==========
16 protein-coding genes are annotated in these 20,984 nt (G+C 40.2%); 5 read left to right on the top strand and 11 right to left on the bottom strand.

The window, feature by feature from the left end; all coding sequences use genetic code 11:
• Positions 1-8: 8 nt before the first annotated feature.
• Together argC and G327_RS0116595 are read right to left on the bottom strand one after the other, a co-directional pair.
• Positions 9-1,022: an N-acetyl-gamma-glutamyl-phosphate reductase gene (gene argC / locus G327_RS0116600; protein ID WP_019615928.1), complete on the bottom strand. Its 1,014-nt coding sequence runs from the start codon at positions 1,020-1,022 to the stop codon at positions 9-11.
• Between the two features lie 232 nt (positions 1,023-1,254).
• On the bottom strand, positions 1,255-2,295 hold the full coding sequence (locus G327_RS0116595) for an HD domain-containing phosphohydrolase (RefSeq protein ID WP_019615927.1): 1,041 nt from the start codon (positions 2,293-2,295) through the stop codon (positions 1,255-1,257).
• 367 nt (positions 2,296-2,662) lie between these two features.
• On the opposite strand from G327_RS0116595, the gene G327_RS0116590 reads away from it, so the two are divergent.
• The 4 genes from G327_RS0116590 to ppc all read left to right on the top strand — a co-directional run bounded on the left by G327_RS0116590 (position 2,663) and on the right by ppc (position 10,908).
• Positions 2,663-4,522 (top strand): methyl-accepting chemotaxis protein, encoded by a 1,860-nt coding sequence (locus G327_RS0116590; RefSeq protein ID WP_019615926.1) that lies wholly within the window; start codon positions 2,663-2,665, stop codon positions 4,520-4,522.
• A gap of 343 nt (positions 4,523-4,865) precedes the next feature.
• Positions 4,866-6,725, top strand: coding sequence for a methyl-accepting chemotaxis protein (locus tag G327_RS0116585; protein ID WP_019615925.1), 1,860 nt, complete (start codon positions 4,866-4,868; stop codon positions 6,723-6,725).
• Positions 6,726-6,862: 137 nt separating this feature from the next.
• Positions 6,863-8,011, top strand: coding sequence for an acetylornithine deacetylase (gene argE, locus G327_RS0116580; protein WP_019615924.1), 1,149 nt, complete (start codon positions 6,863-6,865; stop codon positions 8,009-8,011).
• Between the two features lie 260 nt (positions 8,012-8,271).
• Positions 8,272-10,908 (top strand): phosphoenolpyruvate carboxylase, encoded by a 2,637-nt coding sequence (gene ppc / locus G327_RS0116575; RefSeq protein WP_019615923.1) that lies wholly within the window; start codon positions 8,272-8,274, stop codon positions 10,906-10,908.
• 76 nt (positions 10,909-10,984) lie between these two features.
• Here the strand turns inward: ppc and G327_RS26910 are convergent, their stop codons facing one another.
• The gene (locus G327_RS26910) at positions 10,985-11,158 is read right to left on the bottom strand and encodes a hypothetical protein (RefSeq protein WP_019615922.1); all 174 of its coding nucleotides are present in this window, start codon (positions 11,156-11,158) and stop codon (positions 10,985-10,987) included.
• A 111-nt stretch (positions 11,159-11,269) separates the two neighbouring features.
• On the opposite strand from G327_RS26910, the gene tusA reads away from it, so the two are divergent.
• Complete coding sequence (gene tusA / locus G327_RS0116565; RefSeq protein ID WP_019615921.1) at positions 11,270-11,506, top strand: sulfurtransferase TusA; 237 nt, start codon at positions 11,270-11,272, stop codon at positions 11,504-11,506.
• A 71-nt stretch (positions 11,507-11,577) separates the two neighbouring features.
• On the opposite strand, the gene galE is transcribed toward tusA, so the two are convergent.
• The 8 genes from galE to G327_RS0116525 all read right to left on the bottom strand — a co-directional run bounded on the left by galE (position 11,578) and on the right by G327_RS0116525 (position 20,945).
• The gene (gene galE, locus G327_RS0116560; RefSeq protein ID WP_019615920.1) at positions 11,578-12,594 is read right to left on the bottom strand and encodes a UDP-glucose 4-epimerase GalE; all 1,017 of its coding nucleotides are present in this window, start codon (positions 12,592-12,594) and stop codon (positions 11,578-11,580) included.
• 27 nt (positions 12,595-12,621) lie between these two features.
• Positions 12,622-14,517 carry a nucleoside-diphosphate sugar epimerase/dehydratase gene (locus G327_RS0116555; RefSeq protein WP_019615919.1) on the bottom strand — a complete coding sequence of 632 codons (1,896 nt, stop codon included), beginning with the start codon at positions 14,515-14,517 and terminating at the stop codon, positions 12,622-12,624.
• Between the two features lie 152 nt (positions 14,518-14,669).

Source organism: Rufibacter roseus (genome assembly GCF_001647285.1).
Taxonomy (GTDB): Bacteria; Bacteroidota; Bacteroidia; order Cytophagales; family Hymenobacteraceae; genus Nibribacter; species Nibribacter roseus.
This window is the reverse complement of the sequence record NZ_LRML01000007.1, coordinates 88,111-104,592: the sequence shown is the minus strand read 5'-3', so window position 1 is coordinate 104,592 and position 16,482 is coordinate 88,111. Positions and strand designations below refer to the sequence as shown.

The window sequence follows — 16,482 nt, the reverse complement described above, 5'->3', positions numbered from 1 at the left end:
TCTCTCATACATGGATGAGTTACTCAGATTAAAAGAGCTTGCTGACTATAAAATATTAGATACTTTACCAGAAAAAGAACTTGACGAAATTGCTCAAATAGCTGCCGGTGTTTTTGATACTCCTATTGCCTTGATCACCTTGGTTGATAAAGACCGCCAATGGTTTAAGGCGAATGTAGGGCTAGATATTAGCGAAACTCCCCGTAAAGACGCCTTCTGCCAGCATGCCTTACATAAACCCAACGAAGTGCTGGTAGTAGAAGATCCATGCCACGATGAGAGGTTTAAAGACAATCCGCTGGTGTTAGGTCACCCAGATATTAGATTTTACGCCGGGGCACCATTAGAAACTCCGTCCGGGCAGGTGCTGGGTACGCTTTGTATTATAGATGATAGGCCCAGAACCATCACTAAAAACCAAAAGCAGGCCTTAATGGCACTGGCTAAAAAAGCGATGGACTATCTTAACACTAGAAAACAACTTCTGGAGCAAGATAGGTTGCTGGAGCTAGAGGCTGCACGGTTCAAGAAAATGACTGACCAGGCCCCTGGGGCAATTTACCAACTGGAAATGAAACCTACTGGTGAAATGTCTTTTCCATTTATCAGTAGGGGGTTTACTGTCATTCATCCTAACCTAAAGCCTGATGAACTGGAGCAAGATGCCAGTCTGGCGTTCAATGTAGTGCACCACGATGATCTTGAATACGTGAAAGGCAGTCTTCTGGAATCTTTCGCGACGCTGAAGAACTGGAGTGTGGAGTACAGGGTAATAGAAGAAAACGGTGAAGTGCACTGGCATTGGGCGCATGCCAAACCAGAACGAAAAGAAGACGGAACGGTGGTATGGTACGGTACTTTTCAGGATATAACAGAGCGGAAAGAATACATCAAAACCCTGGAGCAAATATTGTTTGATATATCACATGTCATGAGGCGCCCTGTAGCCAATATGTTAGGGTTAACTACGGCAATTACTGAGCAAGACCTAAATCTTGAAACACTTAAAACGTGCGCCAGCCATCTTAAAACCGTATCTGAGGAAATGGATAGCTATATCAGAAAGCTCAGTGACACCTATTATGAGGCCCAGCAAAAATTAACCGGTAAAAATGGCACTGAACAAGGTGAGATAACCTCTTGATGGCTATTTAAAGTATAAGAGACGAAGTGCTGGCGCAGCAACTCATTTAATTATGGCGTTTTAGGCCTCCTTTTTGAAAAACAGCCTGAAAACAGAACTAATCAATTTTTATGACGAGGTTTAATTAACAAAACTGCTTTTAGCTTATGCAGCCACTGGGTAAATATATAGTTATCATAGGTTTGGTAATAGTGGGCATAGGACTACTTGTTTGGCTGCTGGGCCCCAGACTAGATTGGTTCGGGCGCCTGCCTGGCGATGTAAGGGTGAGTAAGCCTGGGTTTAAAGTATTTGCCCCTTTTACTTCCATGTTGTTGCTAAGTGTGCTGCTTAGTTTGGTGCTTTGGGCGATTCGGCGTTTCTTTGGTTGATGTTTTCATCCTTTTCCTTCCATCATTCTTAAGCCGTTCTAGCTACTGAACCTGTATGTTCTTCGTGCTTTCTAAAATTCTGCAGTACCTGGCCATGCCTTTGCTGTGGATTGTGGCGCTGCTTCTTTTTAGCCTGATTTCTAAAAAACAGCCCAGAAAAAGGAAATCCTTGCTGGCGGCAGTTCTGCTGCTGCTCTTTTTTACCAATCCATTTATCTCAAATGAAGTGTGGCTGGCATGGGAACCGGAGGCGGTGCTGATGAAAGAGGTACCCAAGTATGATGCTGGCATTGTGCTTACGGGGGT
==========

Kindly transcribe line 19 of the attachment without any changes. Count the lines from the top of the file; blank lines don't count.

• Here the strand turns inward: ppc and G327_RS26910 are convergent, their stop codons facing one another.